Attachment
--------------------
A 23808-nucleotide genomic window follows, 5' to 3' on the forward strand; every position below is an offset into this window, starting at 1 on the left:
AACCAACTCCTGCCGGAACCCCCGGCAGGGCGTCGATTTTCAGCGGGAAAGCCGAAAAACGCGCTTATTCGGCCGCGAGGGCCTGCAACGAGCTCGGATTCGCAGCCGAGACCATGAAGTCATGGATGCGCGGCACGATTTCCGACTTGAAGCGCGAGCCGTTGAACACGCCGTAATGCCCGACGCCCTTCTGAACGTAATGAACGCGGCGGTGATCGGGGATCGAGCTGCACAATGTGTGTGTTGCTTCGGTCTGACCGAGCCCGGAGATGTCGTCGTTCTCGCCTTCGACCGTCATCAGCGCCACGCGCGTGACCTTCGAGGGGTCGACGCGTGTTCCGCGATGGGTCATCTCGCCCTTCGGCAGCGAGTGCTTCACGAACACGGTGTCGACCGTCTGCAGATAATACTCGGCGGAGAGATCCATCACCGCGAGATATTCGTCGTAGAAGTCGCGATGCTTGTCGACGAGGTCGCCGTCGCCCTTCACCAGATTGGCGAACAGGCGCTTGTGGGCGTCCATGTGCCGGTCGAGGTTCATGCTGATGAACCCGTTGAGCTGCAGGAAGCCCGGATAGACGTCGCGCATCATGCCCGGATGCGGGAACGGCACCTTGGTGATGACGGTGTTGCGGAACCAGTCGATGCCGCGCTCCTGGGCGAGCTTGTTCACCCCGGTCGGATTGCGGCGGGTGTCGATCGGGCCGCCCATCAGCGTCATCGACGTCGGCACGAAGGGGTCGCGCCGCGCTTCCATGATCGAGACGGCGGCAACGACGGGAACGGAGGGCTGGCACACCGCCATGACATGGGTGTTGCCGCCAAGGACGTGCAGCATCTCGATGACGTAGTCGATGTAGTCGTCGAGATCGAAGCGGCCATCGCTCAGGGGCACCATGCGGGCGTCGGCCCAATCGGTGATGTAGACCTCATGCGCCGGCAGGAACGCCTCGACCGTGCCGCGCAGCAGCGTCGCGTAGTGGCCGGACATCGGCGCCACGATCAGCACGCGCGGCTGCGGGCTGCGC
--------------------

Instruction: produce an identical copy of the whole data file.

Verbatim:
A 23808-nucleotide genomic window follows, 5' to 3' on the forward strand; every position below is an offset into this window, starting at 1 on the left:
AACCAACTCCTGCCGGAACCCCCGGCAGGGCGTCGATTTTCAGCGGGAAAGCCGAAAAACGCGCTTATTCGGCCGCGAGGGCCTGCAACGAGCTCGGATTCGCAGCCGAGACCATGAAGTCATGGATGCGCGGCACGATTTCCGACTTGAAGCGCGAGCCGTTGAACACGCCGTAATGCCCGACGCCCTTCTGAACGTAATGAACGCGGCGGTGATCGGGGATCGAGCTGCACAATGTGTGTGTTGCTTCGGTCTGACCGAGCCCGGAGATGTCGTCGTTCTCGCCTTCGACCGTCATCAGCGCCACGCGCGTGACCTTCGAGGGGTCGACGCGTGTTCCGCGATGGGTCATCTCGCCCTTCGGCAGCGAGTGCTTCACGAACACGGTGTCGACCGTCTGCAGATAATACTCGGCGGAGAGATCCATCACCGCGAGATATTCGTCGTAGAAGTCGCGATGCTTGTCGACGAGGTCGCCGTCGCCCTTCACCAGATTGGCGAACAGGCGCTTGTGGGCGTCCATGTGCCGGTCGAGGTTCATGCTGATGAACCCGTTGAGCTGCAGGAAGCCCGGATAGACGTCGCGCATCATGCCCGGATGCGGGAACGGCACCTTGGTGATGACGGTGTTGCGGAACCAGTCGATGCCGCGCTCCTGGGCGAGCTTGTTCACCCCGGTCGGATTGCGGCGGGTGTCGATCGGGCCGCCCATCAGCGTCATCGACGTCGGCACGAAGGGGTCGCGCCGCGCTTCCATGATCGAGACGGCGGCAACGACGGGAACGGAGGGCTGGCACACCGCCATGACATGGGTGTTGCCGCCAAGGACGTGCAGCATCTCGATGACGTAGTCGATGTAGTCGTCGAGATCGAAGCGGCCATCGCTCAGGGGCACCATGCGGGCGTCGGCCCAATCGGTGATGTAGACCTCATGCGCCGGCAGGAACGCCTCGACCGTGCCGCGCAGCAGCGTCGCGTAGTGGCCGGACATCGGCGCCACGATCAGCACGCGCGGCTGCGGGCTGCGC